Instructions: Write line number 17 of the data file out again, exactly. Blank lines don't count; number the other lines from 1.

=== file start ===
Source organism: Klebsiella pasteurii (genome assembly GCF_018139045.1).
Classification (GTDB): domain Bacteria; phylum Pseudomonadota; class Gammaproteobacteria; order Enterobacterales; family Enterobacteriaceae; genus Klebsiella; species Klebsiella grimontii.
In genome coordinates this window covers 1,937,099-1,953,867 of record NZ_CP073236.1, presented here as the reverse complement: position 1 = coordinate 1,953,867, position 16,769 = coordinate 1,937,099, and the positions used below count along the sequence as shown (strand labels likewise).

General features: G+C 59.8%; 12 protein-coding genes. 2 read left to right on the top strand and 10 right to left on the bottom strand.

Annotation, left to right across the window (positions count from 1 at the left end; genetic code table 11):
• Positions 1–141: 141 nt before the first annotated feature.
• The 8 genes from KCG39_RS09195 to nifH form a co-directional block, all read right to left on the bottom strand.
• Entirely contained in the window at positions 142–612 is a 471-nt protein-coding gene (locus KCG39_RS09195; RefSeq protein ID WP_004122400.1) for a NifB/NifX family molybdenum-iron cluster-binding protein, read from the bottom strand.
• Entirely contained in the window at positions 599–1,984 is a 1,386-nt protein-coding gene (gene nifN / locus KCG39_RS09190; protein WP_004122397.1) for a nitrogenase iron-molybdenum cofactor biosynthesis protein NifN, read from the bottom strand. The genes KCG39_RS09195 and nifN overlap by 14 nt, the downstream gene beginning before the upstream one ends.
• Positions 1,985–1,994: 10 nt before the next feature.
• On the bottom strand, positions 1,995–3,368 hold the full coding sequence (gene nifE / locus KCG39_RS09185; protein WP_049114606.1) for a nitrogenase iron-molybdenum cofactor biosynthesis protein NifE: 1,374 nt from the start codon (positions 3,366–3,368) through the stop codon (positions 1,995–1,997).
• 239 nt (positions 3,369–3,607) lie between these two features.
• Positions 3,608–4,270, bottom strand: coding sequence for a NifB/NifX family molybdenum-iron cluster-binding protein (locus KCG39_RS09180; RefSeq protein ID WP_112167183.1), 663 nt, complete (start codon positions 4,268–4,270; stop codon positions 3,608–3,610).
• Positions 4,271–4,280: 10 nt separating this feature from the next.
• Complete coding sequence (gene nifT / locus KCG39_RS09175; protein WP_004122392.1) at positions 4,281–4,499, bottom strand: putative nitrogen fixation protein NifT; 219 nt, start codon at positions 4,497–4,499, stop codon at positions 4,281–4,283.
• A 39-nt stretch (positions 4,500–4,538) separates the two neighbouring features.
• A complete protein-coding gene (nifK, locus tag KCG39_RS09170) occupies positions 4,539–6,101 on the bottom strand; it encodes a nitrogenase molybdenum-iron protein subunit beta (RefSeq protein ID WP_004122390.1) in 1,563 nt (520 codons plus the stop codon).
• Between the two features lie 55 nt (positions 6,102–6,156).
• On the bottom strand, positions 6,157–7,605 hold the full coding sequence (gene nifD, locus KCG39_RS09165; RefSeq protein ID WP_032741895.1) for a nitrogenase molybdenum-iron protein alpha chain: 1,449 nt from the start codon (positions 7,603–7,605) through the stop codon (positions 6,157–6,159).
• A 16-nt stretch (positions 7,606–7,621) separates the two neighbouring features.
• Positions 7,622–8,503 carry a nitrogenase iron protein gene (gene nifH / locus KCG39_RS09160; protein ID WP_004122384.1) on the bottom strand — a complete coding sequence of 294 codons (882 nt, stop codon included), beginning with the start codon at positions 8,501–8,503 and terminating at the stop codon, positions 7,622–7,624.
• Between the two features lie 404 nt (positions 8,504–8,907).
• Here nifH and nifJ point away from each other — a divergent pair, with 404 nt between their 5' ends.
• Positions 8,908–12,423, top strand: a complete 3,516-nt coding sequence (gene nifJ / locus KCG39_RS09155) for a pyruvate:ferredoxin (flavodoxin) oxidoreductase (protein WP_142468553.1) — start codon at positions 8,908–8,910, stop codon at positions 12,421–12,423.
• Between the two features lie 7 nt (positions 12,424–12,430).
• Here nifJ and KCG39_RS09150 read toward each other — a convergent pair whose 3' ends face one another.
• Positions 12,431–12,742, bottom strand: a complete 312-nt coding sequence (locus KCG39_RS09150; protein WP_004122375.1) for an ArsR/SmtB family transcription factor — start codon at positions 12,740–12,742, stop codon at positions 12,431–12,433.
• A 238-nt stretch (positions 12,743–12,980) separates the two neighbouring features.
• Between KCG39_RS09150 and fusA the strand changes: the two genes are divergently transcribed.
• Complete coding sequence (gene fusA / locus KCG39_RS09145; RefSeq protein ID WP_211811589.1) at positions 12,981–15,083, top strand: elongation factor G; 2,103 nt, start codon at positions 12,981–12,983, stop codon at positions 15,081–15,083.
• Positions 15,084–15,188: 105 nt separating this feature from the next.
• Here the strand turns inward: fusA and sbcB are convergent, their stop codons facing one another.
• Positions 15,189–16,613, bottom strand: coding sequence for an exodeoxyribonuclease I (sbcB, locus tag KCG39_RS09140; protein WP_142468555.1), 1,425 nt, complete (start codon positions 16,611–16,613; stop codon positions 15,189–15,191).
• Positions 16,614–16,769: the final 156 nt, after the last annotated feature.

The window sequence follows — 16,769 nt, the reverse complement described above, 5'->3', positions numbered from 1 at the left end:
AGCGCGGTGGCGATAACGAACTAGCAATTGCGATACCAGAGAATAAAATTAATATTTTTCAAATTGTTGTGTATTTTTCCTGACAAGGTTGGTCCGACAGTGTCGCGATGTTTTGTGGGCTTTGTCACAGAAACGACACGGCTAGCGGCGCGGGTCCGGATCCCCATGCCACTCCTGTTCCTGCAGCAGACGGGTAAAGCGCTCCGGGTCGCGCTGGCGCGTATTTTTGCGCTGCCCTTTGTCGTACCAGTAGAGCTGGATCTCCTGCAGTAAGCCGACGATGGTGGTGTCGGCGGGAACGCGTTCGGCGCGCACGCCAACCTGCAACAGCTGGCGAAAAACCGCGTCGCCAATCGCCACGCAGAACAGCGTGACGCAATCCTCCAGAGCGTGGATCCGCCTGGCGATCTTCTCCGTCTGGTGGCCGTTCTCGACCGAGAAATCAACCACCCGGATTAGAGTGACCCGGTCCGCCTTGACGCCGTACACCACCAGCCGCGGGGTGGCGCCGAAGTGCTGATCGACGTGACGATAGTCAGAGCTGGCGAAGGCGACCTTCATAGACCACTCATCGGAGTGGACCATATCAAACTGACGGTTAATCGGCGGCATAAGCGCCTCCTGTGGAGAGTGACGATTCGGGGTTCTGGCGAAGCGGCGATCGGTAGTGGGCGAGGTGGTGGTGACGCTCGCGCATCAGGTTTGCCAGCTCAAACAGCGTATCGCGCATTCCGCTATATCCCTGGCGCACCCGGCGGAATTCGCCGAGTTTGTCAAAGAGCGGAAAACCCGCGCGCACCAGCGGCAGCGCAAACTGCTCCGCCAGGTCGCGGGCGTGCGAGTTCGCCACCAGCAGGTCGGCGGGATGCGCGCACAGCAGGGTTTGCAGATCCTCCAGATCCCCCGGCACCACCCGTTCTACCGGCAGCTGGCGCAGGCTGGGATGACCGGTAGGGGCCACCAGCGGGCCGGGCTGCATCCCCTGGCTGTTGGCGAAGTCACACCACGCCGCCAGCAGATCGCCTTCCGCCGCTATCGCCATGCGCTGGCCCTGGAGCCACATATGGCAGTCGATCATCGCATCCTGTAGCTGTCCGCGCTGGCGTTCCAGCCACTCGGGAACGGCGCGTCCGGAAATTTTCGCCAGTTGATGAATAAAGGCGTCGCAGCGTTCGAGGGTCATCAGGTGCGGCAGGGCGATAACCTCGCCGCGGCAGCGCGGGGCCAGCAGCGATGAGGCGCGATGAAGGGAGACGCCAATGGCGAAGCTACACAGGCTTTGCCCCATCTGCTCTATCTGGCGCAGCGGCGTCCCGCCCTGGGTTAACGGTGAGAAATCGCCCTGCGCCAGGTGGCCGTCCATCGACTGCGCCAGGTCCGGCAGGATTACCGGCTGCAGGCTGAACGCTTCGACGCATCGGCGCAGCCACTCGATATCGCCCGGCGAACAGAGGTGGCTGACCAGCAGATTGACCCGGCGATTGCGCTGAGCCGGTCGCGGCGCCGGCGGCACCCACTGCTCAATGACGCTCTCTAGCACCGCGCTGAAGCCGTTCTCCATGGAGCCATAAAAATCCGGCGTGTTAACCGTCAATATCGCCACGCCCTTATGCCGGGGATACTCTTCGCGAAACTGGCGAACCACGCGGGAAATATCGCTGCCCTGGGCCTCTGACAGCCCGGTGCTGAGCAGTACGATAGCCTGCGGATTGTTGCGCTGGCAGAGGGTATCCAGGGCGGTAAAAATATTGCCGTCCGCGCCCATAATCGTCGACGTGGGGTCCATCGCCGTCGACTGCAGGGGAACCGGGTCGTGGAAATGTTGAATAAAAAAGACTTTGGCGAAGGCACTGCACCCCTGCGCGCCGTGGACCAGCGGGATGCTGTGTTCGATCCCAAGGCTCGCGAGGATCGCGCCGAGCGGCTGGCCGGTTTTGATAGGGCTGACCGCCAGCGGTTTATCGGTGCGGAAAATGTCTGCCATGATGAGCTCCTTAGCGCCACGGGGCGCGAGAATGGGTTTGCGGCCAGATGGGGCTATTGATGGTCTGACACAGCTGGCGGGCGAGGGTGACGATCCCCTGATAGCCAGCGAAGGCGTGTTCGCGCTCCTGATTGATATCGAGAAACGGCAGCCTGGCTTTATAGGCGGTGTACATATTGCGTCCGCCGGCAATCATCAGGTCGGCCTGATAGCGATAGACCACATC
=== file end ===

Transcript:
• A complete protein-coding gene (nifK, locus tag KCG39_RS09170) occupies positions 4,539–6,101 on the bottom strand; it encodes a nitrogenase molybdenum-iron protein subunit beta (RefSeq protein ID WP_004122390.1) in 1,563 nt (520 codons plus the stop codon).